Last week, a federal appeals court ruled that electronic cigarettes should be regulated by the FDA as a tobacco product rather than drug-delivery devices, as the FDA had hoped. The latter are subject to far more rigorous regulatory control.
In reaching its decision, the 3-judge panel of the US Court of Appeals in Washington upheld a lower court ruling by Washington Federal District Judge Richard Leon. He had ruled against the FDA in a lawsuit brought by e-cigarette distributors. The successive judicial blows against the FDA means that for now, it cannot–as it would like–ban e-cigarettes until expensive, company-sponsored trials prove the products are safe and actually work as quit-smoking aids.
The FDA believes that e-cigarettes should be regulated in the same way as nicotine replacement products like chewing gum and patches. It also wants to curtail marketing campaigns for these products that are directed at children.
e-Cigarettes are battery-powered tubes that heat liquid nicotine into a vapor that is subsequently inhaled. They usually contain a small light on the tip which glows like a cigarette when the user inhales. The devices add ingredients that give the vapor a taste and smell that is reminiscent of cigarette smoke. They do not contain tobacco, and according to e-cigarette distributors, the inhaled vapors do not contain cancer-causing chemicals. More than 300 firms are believed to be involved in the production and distribution of e-cigarettes.
“We can now market our product the way we always should have been able to,” Matt Salmon, CEO of Sottera Inc., told the Associated Press. “This is plain and simple an alternative to smoking for committed, longtime smokers.” Sottera markets electronic cigarettes known as NJOY.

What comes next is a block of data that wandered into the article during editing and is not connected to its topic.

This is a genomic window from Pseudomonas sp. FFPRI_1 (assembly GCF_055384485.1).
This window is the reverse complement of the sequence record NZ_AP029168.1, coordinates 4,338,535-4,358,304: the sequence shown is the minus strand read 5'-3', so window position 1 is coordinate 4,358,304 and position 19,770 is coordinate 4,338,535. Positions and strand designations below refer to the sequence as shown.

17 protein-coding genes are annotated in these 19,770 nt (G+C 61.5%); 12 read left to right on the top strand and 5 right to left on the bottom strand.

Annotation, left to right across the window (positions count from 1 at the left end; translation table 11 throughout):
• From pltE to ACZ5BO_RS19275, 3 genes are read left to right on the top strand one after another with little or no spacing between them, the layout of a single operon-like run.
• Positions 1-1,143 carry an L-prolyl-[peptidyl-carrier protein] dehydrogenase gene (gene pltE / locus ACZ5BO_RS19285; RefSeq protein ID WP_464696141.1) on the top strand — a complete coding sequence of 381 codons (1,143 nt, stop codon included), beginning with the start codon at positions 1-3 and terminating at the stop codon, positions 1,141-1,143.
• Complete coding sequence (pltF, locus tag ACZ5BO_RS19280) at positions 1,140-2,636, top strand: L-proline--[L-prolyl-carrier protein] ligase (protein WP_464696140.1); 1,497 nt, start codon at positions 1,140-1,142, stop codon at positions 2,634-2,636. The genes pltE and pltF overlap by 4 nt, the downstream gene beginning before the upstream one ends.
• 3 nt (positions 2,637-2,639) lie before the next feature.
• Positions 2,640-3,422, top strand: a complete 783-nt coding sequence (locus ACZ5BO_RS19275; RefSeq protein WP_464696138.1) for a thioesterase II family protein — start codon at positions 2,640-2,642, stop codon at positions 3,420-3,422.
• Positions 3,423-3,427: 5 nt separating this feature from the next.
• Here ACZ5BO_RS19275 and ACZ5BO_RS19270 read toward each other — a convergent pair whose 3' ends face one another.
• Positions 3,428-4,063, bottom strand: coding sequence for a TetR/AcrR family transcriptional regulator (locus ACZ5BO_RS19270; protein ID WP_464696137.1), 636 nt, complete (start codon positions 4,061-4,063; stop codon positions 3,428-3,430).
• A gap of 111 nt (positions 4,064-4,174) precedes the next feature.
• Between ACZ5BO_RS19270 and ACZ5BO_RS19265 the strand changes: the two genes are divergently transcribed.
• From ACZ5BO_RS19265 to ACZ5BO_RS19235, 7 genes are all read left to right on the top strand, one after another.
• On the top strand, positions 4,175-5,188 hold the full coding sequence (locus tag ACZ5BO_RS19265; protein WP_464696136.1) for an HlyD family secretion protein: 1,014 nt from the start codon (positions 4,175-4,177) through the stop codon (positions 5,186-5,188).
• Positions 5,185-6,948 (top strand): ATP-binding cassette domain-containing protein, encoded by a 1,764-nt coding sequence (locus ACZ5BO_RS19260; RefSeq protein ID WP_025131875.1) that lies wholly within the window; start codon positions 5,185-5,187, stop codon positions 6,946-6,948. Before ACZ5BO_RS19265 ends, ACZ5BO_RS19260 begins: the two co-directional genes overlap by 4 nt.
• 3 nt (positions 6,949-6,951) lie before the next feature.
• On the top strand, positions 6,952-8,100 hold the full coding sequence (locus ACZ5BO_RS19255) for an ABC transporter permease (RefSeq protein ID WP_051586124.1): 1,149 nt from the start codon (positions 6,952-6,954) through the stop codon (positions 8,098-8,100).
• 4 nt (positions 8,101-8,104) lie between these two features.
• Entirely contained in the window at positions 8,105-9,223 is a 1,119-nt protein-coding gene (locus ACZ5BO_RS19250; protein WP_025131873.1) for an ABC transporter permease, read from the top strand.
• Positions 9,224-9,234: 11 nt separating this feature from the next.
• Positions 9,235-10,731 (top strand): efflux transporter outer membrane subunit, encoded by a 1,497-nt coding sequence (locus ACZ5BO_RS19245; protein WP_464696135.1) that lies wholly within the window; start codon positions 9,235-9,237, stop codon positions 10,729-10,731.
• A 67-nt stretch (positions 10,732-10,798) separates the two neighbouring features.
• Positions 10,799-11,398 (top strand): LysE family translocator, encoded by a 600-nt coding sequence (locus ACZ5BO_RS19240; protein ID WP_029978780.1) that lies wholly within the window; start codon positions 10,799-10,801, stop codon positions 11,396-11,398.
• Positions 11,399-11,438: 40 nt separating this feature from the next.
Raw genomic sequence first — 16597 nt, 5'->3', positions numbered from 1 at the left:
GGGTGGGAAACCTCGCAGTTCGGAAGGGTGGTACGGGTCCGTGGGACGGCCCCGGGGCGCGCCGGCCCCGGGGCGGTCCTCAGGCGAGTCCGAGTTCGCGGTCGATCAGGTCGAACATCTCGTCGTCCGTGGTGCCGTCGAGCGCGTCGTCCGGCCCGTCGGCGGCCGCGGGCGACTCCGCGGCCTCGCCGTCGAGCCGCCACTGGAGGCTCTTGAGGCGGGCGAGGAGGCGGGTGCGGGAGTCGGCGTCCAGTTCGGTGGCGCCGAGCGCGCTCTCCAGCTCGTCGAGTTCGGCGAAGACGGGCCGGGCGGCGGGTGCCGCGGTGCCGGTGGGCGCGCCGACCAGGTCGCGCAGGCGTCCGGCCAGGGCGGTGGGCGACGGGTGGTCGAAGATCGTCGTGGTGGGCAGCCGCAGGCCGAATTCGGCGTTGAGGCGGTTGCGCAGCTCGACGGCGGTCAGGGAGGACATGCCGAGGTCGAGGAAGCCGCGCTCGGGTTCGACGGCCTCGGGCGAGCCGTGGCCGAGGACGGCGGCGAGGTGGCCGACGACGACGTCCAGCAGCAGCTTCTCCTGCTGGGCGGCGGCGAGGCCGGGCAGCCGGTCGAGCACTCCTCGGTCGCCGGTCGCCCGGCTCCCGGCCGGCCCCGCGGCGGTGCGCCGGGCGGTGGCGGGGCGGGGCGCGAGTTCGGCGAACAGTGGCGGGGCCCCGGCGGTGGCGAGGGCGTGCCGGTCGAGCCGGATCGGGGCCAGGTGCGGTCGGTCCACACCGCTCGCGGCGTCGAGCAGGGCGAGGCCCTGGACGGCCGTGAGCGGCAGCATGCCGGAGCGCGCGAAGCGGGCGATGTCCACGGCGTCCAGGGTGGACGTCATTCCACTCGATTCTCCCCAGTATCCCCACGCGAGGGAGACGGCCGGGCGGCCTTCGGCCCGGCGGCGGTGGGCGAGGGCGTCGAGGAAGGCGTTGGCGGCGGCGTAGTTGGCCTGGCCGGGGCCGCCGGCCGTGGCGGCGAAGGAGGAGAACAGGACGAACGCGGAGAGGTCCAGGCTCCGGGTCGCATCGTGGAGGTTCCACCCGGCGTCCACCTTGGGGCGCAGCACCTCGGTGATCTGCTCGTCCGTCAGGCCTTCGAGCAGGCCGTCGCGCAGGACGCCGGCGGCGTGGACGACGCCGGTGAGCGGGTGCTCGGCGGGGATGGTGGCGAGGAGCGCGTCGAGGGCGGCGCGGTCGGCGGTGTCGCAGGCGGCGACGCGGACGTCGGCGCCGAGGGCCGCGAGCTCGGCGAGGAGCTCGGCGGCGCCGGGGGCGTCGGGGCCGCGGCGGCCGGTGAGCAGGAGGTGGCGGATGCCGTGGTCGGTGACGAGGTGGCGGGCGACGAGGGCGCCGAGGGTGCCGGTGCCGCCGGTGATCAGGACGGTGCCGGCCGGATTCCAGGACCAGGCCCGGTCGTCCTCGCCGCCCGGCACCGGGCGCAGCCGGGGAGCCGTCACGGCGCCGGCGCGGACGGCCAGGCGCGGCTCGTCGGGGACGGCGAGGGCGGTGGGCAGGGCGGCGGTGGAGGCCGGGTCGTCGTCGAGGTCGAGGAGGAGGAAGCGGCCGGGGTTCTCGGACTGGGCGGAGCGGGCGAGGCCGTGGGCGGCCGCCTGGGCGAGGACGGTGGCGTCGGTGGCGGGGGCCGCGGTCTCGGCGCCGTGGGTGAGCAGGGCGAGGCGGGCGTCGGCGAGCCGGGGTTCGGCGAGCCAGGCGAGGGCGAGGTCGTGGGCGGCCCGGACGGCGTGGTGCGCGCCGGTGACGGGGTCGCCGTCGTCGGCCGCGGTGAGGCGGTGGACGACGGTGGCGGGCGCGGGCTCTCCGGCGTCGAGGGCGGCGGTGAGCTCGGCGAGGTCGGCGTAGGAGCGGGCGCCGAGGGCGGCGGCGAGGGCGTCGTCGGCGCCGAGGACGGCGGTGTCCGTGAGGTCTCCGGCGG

Sottera and other e-cigarette distributors claim their products are ideal quit-smoking agents because they address the behavioral aspects of smoking, like holding the cigarette, inhaling from it, observing smoke come out from it, and so forth.
But Matthew Myers, the president of the Campaign for Tobacco-Free Kids released a statement saying that the court’s decision will permit “any manufacturer to put any level of nicotine in any product and sell it to anybody, including children, with no government regulation or oversight at the present time.”
“This ruling invites the creation of a wild west of products containing highly addictive nicotine,” Myers added.
The FDA is reviewing the court’s ruling.
Most e-cigarettes are imported from overseas. They hit worldwide markets in 2002 and became available in the US 4 years later. Industry spokespeople claim that 20,000 to 30,000 people try the products each week.